It is well known that sleep apnea, a condition where breathing repeatedly stops and starts during sleep, can cause weight gain and lead to obesity, along with resistance to insulin and thus an increased risk for developing diabetes. Now, new research suggests that it is sleep apnea’s oxygen swings themselves that may contribute to the problem.
A recent prestigious grant from the American Thoracic Society Foundation awarded to Hadassah pediatric pulmonologist and sleep disorder expert Dr. Alex Gileles-Hillel will enable him to study how reversing the dysfunctional metabolic effects induced by oxygen swings could result in making the fat less resistant to insulin.
“The results of our study could shed light on the mechanisms of metabolic disease in sleep apnea patients and in other patient populations with unstable breathing during sleep, such as chronic obstructive pulmonary disease (COPD) and other chronic lung diseases, allowing development of new therapeutic approaches,” says Dr. Gileles-Hillel.
Mild sleep disorders are common. As many as one billion adults experience the classic signs—snoring, shallow breathing (hypopnea), or even brief cessation of breathing, or a partial blockage of the airways. For most people, the effects aren’t serious and treatment with medical equipment (CPAP machines) can improve symptoms.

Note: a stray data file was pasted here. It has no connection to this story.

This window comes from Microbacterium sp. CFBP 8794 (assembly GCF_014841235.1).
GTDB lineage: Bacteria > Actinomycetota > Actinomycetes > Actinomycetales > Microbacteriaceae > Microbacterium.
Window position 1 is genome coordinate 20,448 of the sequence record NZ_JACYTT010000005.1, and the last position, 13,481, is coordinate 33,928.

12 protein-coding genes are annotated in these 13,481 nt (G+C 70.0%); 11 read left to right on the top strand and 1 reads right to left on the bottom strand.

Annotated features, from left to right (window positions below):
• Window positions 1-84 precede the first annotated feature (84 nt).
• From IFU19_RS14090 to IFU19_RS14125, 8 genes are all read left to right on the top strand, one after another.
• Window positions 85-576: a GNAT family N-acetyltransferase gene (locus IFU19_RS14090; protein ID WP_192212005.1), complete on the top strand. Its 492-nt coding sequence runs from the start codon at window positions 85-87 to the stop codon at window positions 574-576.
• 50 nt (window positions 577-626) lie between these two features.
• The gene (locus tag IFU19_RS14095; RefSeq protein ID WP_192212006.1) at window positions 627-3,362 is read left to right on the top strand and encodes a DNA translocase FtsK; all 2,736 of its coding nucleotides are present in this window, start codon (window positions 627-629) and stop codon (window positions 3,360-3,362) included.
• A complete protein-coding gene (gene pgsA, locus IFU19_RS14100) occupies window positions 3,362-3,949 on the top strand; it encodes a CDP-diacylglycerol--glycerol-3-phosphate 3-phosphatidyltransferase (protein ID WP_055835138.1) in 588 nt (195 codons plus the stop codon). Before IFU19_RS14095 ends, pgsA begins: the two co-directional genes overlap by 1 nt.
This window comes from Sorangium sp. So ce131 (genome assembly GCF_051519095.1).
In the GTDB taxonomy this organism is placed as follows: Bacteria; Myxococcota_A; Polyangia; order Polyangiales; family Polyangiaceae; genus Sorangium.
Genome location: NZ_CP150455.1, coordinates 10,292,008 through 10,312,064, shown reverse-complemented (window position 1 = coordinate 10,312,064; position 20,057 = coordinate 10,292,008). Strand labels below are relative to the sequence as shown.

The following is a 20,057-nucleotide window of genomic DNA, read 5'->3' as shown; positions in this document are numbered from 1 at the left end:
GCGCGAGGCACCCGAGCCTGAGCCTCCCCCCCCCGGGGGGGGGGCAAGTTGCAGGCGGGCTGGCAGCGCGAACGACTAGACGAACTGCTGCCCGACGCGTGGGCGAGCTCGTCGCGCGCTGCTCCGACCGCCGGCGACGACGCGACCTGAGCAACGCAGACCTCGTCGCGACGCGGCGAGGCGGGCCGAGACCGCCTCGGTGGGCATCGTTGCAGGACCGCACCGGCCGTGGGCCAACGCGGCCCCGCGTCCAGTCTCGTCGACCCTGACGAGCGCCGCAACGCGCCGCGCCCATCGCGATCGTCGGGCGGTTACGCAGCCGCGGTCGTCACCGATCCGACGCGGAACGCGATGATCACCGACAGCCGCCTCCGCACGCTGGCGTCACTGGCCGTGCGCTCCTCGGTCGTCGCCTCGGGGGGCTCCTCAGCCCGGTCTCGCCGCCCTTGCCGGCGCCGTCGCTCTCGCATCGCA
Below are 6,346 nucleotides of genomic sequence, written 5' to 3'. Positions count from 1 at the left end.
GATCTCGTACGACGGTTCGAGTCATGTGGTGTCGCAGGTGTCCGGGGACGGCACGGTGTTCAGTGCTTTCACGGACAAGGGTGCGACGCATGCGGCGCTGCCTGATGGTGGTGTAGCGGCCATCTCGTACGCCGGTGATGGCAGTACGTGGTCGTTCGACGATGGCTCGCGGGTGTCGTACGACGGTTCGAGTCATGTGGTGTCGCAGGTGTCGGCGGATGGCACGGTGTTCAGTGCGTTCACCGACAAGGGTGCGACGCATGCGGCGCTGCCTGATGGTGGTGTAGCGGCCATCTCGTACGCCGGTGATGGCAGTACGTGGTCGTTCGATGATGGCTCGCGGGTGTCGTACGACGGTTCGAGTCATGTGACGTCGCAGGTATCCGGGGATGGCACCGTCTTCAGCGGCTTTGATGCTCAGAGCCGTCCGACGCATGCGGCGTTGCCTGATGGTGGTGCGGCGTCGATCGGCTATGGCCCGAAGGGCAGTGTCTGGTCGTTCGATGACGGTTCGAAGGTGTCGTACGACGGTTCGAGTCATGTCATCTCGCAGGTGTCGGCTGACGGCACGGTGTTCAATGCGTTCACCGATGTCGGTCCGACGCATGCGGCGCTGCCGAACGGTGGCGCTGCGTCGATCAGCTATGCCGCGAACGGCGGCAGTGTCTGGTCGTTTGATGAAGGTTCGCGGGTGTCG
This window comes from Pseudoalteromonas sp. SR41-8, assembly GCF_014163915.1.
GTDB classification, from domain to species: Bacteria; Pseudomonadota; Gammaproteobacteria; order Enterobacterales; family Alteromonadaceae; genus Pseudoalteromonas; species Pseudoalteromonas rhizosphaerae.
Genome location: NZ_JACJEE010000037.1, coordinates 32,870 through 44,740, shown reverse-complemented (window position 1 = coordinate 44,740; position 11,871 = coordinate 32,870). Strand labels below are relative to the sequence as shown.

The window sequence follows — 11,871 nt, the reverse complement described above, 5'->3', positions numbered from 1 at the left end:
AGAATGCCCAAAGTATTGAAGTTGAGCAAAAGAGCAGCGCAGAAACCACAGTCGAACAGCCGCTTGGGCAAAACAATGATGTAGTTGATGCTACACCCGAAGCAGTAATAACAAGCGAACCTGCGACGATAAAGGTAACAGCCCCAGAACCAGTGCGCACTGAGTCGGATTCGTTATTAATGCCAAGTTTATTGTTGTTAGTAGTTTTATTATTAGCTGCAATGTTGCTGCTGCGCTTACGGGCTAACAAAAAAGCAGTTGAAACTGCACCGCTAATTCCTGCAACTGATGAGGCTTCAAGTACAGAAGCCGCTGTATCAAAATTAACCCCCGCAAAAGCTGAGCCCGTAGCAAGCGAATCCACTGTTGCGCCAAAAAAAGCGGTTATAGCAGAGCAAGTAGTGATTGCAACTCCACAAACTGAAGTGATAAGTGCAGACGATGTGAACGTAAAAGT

Sleep apnea with prolonged pauses in breathing is more extreme and has become the subject of increased interest from a range of doctors and scientists. Pulmonologists are keen to learn about the interplay between sleep and the lungs. Psychologists treat patients with anxiety or cognitive issues resulting from sleep disorders. Neurologists deal with stroke, Parkinson’s, and Alzheimer’s patients who have sleep issues. Dentists provide devices to help keep upper airways open.
“Men and women with sleep apnea put on weight, and larger persons have more sleep apnea,” says Dr. Gileles-Hillel. “We want to learn which is the cause. Sleep apnea negatively impacts the degree of control diabetics have on their disease. We need to understand the mechanism and try to fix it.”
Dr. Gileles-Hillel’s research is one of the scientific projects at the recently dedicated Wohl Institute for Translational Medicine at the Hadassah Medical Organization.